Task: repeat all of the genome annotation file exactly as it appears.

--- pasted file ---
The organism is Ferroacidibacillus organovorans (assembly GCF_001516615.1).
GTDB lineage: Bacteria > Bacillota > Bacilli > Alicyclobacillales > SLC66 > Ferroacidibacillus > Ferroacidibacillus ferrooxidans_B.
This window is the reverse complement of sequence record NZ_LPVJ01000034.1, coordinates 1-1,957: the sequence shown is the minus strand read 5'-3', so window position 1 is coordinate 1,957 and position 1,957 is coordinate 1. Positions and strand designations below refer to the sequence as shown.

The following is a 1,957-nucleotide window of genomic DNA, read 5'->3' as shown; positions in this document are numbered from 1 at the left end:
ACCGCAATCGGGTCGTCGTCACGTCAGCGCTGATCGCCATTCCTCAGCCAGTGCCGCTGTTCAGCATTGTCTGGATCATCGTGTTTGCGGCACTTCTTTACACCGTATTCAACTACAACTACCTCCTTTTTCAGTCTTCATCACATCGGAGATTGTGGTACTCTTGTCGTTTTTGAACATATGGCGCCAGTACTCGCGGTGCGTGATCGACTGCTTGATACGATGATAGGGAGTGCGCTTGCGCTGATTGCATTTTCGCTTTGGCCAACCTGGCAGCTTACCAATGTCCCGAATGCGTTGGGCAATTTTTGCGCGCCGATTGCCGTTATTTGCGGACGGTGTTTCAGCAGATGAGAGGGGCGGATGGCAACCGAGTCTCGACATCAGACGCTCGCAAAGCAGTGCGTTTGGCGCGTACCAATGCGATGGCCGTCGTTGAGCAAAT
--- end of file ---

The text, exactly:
The organism is Ferroacidibacillus organovorans (assembly GCF_001516615.1).
GTDB lineage: Bacteria > Bacillota > Bacilli > Alicyclobacillales > SLC66 > Ferroacidibacillus > Ferroacidibacillus ferrooxidans_B.
This window is the reverse complement of sequence record NZ_LPVJ01000034.1, coordinates 1-1,957: the sequence shown is the minus strand read 5'-3', so window position 1 is coordinate 1,957 and position 1,957 is coordinate 1. Positions and strand designations below refer to the sequence as shown.

The following is a 1,957-nucleotide window of genomic DNA, read 5'->3' as shown; positions in this document are numbered from 1 at the left end:
ACCGCAATCGGGTCGTCGTCACGTCAGCGCTGATCGCCATTCCTCAGCCAGTGCCGCTGTTCAGCATTGTCTGGATCATCGTGTTTGCGGCACTTCTTTACACCGTATTCAACTACAACTACCTCCTTTTTCAGTCTTCATCACATCGGAGATTGTGGTACTCTTGTCGTTTTTGAACATATGGCGCCAGTACTCGCGGTGCGTGATCGACTGCTTGATACGATGATAGGGAGTGCGCTTGCGCTGATTGCATTTTCGCTTTGGCCAACCTGGCAGCTTACCAATGTCCCGAATGCGTTGGGCAATTTTTGCGCGCCGATTGCCGTTATTTGCGGACGGTGTTTCAGCAGATGAGAGGGGCGGATGGCAACCGAGTCTCGACATCAGACGCTCGCAAAGCAGTGCGTTTGGCGCGTACCAATGCGATGGCCGTCGTTGAGCAAAT